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Legislative Assembly for the ACT: 2004 Week 4 Hansard (1 April) . . Page.. 1518..

MS GALLAGHER (continuing):

My ancestry on my grandfather's side is Bidjara from the central western part of Queensland and my ancestry on my grandmother's side is Kabi-Kabi.

It is pleasing to see the variety of ways in which schools are tackling the notion of reconciliation and valuing this diversity within the ACT community. The Services to indigenous people action plan describes four commitments that show our determination to make a positive difference to the life of local indigenous young people.

Mr Speaker, I want to draw several key points to the attention of members. I will speak to the four commitments from Within reach of us all: services to indigenous people action plan 2002-2004. Overcoming racism and valuing diversity: in the six-month period this report covers, many more school-based anti-racism contact officers for students have been trained and a wide-ranging policy has been put in place to resolve complaints. Even greater emphasis has been placed on employment issues for indigenous people with the introduction of a formal plan for further enhancing equity and diversity in the workplace.

Forming genuine and ongoing partnerships with indigenous communities: members will remember the ACT indigenous education compact, which defines the commitment to indigenous students and their needs, and the partnership between the community and the department in addressing those needs. Many schools have drawn on indigenous community members to be part of a ceremony to introduce the compact and demonstrate that partnership. These public acts recognise the importance of the compact and the need to continually strive to achieve educational improvements for indigenous students.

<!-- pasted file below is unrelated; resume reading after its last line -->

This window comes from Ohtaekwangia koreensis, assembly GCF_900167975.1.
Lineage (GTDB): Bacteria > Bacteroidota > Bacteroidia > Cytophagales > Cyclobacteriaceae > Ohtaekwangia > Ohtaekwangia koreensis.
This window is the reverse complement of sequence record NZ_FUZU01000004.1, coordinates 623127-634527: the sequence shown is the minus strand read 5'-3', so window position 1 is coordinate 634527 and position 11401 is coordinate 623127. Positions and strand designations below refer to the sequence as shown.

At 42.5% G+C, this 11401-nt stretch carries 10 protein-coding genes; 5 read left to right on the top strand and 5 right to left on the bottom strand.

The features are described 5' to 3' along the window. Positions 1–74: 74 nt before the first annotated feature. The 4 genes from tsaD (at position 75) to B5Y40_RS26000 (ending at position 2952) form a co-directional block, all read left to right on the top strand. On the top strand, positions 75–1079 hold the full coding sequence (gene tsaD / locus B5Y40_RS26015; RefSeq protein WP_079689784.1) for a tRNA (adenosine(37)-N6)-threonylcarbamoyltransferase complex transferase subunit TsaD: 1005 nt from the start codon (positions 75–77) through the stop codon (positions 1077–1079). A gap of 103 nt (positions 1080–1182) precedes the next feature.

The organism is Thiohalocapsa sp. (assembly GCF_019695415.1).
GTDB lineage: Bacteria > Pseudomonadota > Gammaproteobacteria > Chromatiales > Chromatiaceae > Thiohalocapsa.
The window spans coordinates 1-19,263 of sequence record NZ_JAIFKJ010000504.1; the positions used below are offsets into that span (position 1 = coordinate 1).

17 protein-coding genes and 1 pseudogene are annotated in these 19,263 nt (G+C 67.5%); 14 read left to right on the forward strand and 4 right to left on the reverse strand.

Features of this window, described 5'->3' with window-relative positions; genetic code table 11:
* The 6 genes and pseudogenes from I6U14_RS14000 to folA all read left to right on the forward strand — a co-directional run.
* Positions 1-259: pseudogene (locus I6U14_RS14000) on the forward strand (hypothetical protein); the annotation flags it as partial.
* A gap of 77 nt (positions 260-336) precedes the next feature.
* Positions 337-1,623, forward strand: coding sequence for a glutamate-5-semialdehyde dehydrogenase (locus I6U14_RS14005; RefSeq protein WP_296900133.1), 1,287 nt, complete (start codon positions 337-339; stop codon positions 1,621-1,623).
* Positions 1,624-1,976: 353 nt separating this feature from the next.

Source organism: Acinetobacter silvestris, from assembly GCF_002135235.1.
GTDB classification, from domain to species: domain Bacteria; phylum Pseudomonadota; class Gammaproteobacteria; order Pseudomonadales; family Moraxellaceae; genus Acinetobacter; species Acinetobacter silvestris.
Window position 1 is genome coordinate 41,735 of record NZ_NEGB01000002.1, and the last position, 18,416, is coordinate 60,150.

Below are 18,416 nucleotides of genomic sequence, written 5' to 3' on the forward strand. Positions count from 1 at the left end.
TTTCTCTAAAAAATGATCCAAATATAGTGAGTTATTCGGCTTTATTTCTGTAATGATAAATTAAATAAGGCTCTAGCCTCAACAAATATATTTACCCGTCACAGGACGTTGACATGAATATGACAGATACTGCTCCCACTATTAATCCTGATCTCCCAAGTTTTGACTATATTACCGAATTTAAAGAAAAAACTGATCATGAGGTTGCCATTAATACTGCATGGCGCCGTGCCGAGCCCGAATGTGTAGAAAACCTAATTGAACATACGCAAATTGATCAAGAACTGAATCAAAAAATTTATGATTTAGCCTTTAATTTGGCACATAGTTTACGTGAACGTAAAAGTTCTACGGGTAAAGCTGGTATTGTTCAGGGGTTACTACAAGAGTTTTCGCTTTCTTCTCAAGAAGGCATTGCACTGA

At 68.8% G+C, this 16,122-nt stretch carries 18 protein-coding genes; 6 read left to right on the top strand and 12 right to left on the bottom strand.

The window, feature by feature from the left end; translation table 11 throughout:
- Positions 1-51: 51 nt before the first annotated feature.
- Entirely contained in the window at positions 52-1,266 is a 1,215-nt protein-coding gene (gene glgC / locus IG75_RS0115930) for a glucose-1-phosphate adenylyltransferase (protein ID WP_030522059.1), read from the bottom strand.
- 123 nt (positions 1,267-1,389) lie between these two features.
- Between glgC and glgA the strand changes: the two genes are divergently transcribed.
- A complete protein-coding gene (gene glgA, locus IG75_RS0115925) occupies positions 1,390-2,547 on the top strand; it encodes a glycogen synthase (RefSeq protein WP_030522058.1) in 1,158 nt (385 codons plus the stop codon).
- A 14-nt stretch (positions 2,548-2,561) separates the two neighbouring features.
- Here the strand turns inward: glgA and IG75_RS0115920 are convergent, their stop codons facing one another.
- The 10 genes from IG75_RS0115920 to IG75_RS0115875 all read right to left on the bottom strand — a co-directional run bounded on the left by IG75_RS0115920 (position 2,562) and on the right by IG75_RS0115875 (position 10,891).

While I understand that the Aboriginal and Student Support and Parent Awareness committees are funded through an Australian government program, it is recognised that ACT government staff provide support to these groups and are the source of many indigenous-related activities. The number of established committees has risen, reflecting a growing awareness of the role ASSPA committees can play. For example, the ASSPA committee for the Lanyon cluster of schools arranged a full program of cultural events for an indigenous students' reconciliation celebration day. Many schools outside that cluster took part, including a bus load of students from Jervis Bay School. This government supports the Billabong Aboriginal Corporation's work and its programs are expanding to cater for troubled indigenous youth.

Creating safe, supportive, welcoming and culturally inclusive education and service environments: I mentioned in the introduction the extensive range of cultural activities already occurring in schools. NAIDOC Week and Reconciliation Day continue to be a source of inspiration for these events. However, it is most interesting to note that these activities are taking place more and more, not just on the prescribed dates, but throughout the year.

Just reading through the lists of things that schools are doing clearly demonstrates a growing commitment by schools to an indigenous curriculum, and shows members the rich and varied characteristics of life in our schools. An exciting indigenous community project that the government has supported is the development of a set of story books for the younger age group. The books promise to be an exciting locally produced indigenous resource.

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